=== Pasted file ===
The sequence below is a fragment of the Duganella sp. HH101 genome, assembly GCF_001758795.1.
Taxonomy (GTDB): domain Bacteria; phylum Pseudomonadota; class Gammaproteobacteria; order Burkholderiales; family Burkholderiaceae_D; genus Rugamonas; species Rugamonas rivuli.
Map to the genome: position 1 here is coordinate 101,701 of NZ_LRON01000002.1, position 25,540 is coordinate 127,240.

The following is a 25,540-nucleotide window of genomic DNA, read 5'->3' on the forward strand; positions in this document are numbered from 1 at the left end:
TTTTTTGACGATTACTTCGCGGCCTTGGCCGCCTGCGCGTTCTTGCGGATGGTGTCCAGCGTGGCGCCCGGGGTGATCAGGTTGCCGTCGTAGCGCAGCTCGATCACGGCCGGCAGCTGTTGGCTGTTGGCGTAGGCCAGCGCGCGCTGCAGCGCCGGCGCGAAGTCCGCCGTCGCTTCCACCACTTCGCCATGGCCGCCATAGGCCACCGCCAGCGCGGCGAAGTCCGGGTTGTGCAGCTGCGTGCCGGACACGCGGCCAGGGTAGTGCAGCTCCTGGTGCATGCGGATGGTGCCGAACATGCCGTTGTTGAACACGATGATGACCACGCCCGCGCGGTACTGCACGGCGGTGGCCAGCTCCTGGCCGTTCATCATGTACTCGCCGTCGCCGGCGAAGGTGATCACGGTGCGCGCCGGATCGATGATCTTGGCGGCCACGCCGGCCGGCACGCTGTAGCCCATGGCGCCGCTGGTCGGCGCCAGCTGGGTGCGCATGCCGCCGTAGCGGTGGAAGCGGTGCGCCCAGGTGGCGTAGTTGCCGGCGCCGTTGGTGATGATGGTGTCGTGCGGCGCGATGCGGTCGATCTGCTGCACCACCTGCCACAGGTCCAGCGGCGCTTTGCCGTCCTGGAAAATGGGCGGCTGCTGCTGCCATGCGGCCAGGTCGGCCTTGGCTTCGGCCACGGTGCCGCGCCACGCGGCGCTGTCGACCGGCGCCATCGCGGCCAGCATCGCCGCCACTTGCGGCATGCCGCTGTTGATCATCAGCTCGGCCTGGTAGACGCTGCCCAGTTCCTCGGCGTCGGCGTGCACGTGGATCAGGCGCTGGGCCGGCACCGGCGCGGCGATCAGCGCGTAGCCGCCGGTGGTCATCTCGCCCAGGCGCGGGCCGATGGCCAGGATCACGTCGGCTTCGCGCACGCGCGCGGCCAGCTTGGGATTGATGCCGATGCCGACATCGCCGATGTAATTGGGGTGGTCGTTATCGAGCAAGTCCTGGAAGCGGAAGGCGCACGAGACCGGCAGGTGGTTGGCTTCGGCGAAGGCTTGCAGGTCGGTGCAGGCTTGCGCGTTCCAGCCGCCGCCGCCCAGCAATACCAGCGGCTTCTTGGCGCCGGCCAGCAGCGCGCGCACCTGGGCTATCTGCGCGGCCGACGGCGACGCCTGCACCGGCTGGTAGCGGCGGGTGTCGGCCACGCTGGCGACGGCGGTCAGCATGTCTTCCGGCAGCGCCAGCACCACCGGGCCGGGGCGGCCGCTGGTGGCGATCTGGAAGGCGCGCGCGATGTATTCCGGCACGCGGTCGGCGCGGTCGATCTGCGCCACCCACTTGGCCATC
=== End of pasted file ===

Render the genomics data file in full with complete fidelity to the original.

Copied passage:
The sequence below is a fragment of the Duganella sp. HH101 genome, assembly GCF_001758795.1.
Taxonomy (GTDB): domain Bacteria; phylum Pseudomonadota; class Gammaproteobacteria; order Burkholderiales; family Burkholderiaceae_D; genus Rugamonas; species Rugamonas rivuli.
Map to the genome: position 1 here is coordinate 101,701 of NZ_LRON01000002.1, position 25,540 is coordinate 127,240.

The following is a 25,540-nucleotide window of genomic DNA, read 5'->3' on the forward strand; positions in this document are numbered from 1 at the left end:
TTTTTTGACGATTACTTCGCGGCCTTGGCCGCCTGCGCGTTCTTGCGGATGGTGTCCAGCGTGGCGCCCGGGGTGATCAGGTTGCCGTCGTAGCGCAGCTCGATCACGGCCGGCAGCTGTTGGCTGTTGGCGTAGGCCAGCGCGCGCTGCAGCGCCGGCGCGAAGTCCGCCGTCGCTTCCACCACTTCGCCATGGCCGCCATAGGCCACCGCCAGCGCGGCGAAGTCCGGGTTGTGCAGCTGCGTGCCGGACACGCGGCCAGGGTAGTGCAGCTCCTGGTGCATGCGGATGGTGCCGAACATGCCGTTGTTGAACACGATGATGACCACGCCCGCGCGGTACTGCACGGCGGTGGCCAGCTCCTGGCCGTTCATCATGTACTCGCCGTCGCCGGCGAAGGTGATCACGGTGCGCGCCGGATCGATGATCTTGGCGGCCACGCCGGCCGGCACGCTGTAGCCCATGGCGCCGCTGGTCGGCGCCAGCTGGGTGCGCATGCCGCCGTAGCGGTGGAAGCGGTGCGCCCAGGTGGCGTAGTTGCCGGCGCCGTTGGTGATGATGGTGTCGTGCGGCGCGATGCGGTCGATCTGCTGCACCACCTGCCACAGGTCCAGCGGCGCTTTGCCGTCCTGGAAAATGGGCGGCTGCTGCTGCCATGCGGCCAGGTCGGCCTTGGCTTCGGCCACGGTGCCGCGCCACGCGGCGCTGTCGACCGGCGCCATCGCGGCCAGCATCGCCGCCACTTGCGGCATGCCGCTGTTGATCATCAGCTCGGCCTGGTAGACGCTGCCCAGTTCCTCGGCGTCGGCGTGCACGTGGATCAGGCGCTGGGCCGGCACCGGCGCGGCGATCAGCGCGTAGCCGCCGGTGGTCATCTCGCCCAGGCGCGGGCCGATGGCCAGGATCACGTCGGCTTCGCGCACGCGCGCGGCCAGCTTGGGATTGATGCCGATGCCGACATCGCCGATGTAATTGGGGTGGTCGTTATCGAGCAAGTCCTGGAAGCGGAAGGCGCACGAGACCGGCAGGTGGTTGGCTTCGGCGAAGGCTTGCAGGTCGGTGCAGGCTTGCGCGTTCCAGCCGCCGCCGCCCAGCAATACCAGCGGCTTCTTGGCGCCGGCCAGCAGCGCGCGCACCTGGGCTATCTGCGCGGCCGACGGCGACGCCTGCACCGGCTGGTAGCGGCGGGTGTCGGCCACGCTGGCGACGGCGGTCAGCATGTCTTCCGGCAGCGCCAGCACCACCGGGCCGGGGCGGCCGCTGGTGGCGATCTGGAAGGCGCGCGCGATGTATTCCGGCACGCGGTCGGCGCGGTCGATCTGCGCCACCCACTTGGCCATC